When we first started out, I thought annual reviews were about making sure our children were progressing and getting the support they needed. After a few reviews, I learned to be overly cautious if not downright scared of them.
Our first primary school invited the LA which I later learned was only done when the school thought they had a problem. Their problem was we were funded for ABA (Applied Behaviour Analysis) following two tribunals. The head teacher didn’t want us in her school from the start. A few years and a few annual reviews later on a day which is etched on my memory for ever, we had three annual reviews all in a row! Yes, all three boys, one after each other. I won’t go into details but the school was determined to get us out. We had only just won our third tribunal for our third son’s ABA funding and we were not prepared to lose it.
We did leave that school a few weeks later and took our funding with us to a fabulous, supportive school closer to home and closer to our hearts. They did us a favour in many ways in kicking us out but the anxiety and stress caused by that move affected me badly.
From then onwards, annual reviews at the new school were totally supportive. We discussed the boys’ progress, we talked about how best to help them. I stopped dreading them.
Until a few more years later, when our fourth son started school and we asked for him to repeat a year, like his three older brothers had before him. We were told in no uncertain terms by the LA that he couldn’t stay down and the fact that we had asked was obviously proof to them that his ABA programme wasn’t working. They wanted to pull funding on that basis alone. That annual review involved so many reports and assessments just to prove that it was working, and working really well. I learned to be very wary of asking for any changes after that.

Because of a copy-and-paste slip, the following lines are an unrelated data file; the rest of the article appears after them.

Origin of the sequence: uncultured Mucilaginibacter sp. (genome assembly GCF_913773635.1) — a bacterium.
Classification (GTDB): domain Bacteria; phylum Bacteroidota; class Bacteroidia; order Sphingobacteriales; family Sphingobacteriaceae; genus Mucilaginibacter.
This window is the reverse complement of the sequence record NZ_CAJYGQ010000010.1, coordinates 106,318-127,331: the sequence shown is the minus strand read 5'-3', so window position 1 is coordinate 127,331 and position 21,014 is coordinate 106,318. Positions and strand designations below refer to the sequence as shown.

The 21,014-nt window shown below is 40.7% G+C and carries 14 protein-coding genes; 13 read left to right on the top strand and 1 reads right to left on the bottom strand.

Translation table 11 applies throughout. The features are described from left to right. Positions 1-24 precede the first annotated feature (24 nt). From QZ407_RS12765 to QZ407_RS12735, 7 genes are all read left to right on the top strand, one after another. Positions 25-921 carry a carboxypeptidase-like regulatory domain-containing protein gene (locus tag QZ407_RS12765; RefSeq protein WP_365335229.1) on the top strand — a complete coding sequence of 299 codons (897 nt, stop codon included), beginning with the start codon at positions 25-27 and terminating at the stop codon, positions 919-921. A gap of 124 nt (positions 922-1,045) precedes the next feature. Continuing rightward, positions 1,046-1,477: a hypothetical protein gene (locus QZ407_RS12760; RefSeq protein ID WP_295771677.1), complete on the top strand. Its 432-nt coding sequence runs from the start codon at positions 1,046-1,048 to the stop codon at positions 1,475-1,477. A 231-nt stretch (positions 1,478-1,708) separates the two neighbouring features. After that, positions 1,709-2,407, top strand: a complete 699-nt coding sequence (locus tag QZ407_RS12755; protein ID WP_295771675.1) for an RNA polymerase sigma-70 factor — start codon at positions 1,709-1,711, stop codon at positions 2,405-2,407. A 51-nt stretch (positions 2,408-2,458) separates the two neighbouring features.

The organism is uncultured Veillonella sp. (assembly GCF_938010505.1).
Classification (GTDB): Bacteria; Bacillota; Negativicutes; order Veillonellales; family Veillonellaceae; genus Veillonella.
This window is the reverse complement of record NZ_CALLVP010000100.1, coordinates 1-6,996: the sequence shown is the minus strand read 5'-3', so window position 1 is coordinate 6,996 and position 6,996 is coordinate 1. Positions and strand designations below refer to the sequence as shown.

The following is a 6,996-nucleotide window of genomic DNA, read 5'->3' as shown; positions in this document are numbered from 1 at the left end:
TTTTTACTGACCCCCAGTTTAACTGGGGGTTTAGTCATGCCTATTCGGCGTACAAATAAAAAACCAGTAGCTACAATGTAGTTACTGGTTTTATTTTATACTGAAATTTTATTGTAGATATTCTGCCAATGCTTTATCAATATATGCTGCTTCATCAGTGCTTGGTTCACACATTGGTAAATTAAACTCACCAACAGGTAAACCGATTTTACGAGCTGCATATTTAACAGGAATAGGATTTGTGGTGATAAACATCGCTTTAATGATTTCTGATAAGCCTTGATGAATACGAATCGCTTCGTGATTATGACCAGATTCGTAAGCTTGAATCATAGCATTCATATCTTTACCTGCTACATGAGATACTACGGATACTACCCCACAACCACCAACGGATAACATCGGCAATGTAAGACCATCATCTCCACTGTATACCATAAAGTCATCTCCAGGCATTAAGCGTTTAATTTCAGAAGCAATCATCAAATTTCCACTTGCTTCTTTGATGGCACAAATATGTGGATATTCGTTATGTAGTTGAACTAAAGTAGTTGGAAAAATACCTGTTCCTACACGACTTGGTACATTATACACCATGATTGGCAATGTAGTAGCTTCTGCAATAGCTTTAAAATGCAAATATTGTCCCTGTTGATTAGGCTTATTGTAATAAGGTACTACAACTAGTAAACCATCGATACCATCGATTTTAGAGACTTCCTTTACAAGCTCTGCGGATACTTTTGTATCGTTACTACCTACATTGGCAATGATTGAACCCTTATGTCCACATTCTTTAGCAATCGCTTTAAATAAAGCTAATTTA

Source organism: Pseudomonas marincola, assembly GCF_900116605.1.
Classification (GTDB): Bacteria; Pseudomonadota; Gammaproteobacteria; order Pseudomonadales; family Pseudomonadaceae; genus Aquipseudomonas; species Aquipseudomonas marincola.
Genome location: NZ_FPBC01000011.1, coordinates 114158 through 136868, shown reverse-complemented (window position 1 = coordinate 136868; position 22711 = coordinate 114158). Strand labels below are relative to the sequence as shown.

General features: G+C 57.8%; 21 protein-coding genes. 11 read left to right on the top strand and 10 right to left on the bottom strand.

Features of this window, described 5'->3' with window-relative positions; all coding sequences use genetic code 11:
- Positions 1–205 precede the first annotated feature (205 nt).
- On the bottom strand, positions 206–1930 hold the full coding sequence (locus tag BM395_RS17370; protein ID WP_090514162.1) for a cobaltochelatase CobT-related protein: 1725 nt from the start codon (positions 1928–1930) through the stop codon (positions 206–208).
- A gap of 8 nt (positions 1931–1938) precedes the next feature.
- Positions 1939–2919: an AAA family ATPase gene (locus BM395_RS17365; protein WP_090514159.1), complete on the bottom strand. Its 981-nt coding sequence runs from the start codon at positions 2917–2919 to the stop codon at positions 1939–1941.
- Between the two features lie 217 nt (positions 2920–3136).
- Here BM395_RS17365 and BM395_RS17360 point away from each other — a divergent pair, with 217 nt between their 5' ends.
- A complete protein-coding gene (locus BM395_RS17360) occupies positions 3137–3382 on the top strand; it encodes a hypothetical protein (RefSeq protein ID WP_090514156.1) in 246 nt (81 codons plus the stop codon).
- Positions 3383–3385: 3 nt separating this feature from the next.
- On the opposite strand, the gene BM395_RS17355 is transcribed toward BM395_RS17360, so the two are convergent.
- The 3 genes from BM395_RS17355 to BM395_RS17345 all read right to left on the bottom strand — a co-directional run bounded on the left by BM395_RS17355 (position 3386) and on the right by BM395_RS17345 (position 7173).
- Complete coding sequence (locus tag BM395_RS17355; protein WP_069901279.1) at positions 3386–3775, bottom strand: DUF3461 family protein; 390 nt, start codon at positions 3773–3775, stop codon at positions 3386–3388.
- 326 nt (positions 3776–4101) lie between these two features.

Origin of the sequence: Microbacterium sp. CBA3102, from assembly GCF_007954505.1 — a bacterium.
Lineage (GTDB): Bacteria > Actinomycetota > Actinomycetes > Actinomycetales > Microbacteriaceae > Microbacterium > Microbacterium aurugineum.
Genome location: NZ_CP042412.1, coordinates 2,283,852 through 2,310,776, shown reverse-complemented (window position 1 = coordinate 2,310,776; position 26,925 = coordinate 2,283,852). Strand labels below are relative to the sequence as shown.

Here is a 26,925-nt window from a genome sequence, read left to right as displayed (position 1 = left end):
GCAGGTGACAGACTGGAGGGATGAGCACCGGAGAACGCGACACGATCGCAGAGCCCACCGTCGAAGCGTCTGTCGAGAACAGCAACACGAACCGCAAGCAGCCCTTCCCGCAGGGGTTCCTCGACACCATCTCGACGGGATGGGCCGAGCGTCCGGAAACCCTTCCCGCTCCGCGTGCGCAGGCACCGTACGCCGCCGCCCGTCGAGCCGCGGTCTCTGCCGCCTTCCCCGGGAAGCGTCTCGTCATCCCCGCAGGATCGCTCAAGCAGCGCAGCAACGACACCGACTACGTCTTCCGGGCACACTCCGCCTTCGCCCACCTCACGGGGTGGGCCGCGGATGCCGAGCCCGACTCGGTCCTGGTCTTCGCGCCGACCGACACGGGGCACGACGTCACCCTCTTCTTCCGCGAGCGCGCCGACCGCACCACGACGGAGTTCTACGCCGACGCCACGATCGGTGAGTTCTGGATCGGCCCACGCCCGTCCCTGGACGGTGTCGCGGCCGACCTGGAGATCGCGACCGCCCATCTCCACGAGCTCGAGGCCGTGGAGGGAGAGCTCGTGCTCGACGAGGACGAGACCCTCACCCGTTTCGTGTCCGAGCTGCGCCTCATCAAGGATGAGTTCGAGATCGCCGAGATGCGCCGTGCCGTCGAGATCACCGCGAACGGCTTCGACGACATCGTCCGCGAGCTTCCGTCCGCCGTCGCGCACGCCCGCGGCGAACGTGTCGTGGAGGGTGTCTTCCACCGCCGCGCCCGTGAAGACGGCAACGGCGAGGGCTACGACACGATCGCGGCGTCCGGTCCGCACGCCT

Fast forward to a transition review at age 16 for the twins. The LA turned up unannounced in May and declared no funding for the sixth form where they were but that they needed to move to a local college a few months later. It was a blanket policy to move all children back into the borough which has barely any special needs provision within it. It was another battle which we won but it caused so much stress while we waited to hear if we could keep them at their current, appropriate placement. We never told the boys, it would have made them so anxious and worried.
Finally today, another transition annual review for both twins. What a fabulous, supportive day. Their college believe in conducting comprehensive reviews at which everyone contributes and we discuss openly about all their needs. A really positive experience.
Do I have any advice? Only … always be on your guard, you never know who may turn up unannounced and try to wreck your world. Always have all the reports you might possibly need. Always make sure your parents’ statement outlines and enforces what your child needs. Keep one step ahead and think about what you might say if the worst happens and they try to remove your child’s provision.
I am always exhausted after every annual review and we have four each year. I get stressed in the weeks leading up to them, these days unnecessarily so, but I suppose it is a learnt behaviour now for me to worry about what might happen. The relief when we get through another one successfully is never to be underestimated.